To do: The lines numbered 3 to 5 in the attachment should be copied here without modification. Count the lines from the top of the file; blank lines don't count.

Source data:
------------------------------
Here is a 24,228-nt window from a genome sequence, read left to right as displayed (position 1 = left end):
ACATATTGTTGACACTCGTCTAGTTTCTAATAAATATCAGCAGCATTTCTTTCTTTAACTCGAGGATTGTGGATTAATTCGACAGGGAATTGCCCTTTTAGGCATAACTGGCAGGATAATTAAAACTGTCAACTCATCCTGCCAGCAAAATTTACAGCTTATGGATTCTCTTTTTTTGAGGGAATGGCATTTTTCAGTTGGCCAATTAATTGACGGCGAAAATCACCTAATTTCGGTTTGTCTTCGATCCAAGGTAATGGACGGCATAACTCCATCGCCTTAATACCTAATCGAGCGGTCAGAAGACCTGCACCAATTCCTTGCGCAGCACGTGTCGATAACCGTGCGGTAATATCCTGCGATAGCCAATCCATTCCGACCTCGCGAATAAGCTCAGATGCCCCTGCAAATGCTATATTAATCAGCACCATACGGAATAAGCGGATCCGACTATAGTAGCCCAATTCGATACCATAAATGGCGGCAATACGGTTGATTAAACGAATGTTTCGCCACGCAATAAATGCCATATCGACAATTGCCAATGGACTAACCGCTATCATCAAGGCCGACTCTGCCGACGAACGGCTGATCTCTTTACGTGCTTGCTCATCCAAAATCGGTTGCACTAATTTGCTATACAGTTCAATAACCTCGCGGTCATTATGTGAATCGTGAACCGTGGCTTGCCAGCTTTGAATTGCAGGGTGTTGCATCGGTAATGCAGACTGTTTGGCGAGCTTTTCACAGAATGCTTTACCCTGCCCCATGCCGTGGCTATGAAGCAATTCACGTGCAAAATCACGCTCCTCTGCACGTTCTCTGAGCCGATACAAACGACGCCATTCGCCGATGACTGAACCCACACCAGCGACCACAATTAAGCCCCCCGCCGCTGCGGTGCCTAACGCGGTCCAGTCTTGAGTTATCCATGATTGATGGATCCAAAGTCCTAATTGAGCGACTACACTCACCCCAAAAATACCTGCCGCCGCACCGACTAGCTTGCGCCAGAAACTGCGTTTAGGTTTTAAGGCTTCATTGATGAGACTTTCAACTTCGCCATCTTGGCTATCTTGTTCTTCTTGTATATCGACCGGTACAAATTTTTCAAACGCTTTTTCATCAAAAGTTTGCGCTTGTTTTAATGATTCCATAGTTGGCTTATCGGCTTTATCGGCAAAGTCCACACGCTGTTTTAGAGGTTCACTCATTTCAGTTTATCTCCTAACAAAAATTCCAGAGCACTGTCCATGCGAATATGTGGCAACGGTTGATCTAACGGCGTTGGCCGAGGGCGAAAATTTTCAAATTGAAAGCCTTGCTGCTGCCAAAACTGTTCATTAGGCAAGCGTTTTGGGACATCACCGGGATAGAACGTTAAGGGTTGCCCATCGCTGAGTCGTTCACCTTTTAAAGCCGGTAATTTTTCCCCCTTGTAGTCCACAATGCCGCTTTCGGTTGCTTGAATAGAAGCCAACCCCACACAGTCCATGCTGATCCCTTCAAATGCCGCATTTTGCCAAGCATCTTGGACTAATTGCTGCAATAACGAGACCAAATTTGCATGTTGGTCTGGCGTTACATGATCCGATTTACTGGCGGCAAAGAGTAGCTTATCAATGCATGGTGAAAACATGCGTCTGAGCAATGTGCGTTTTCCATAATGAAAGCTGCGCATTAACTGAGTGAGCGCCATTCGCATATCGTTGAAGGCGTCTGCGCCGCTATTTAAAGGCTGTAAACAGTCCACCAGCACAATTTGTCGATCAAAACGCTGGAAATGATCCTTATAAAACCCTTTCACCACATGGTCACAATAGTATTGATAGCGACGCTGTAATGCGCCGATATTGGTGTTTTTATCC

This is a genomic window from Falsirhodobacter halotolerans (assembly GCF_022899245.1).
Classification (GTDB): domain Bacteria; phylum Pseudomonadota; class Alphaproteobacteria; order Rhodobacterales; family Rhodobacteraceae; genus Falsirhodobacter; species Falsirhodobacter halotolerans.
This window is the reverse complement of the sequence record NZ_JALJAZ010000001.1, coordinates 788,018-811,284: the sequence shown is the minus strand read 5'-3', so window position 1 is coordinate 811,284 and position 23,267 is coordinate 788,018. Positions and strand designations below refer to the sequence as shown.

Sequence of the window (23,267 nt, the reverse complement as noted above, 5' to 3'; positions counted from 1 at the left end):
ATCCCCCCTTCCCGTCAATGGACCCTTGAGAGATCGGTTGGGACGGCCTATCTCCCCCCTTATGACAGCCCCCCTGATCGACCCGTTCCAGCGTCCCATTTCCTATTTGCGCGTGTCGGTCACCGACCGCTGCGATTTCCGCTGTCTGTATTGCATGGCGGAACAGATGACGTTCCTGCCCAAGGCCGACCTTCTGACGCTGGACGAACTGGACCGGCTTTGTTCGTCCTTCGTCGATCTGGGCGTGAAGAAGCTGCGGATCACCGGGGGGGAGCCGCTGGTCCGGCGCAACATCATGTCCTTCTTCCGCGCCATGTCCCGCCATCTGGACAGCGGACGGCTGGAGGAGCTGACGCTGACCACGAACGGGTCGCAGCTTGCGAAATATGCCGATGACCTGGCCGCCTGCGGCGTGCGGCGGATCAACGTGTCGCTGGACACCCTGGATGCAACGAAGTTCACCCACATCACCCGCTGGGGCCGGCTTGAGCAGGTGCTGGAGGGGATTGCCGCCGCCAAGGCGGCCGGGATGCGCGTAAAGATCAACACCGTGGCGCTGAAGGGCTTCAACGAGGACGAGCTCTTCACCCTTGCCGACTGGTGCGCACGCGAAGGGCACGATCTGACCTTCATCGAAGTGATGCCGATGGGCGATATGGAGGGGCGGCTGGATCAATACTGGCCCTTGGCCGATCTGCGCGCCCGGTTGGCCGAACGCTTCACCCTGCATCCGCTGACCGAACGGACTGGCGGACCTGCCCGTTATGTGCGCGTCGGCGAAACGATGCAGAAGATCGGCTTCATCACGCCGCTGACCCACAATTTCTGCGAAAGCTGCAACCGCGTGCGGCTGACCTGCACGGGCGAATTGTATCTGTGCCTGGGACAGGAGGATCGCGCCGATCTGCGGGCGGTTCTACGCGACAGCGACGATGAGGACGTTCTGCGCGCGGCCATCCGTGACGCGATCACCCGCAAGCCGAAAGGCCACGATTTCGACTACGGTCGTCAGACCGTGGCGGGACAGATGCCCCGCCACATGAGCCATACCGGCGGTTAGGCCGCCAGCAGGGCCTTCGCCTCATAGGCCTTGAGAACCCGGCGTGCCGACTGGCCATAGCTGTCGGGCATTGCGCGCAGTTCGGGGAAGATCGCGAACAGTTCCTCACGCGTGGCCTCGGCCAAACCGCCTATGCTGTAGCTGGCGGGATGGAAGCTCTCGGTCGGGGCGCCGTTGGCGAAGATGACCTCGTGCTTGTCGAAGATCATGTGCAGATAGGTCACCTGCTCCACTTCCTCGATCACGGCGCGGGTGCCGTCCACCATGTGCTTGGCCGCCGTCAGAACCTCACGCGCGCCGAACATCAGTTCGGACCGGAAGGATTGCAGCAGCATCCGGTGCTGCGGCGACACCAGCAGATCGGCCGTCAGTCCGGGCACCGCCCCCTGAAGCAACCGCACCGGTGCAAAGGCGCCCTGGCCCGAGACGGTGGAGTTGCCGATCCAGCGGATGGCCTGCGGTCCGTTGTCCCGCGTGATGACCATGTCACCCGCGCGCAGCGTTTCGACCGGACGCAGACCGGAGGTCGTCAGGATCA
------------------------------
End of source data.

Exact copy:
This is a genomic window from Falsirhodobacter halotolerans (assembly GCF_022899245.1).
Classification (GTDB): domain Bacteria; phylum Pseudomonadota; class Alphaproteobacteria; order Rhodobacterales; family Rhodobacteraceae; genus Falsirhodobacter; species Falsirhodobacter halotolerans.
This window is the reverse complement of the sequence record NZ_JALJAZ010000001.1, coordinates 788,018-811,284: the sequence shown is the minus strand read 5'-3', so window position 1 is coordinate 811,284 and position 23,267 is coordinate 788,018. Positions and strand designations below refer to the sequence as shown.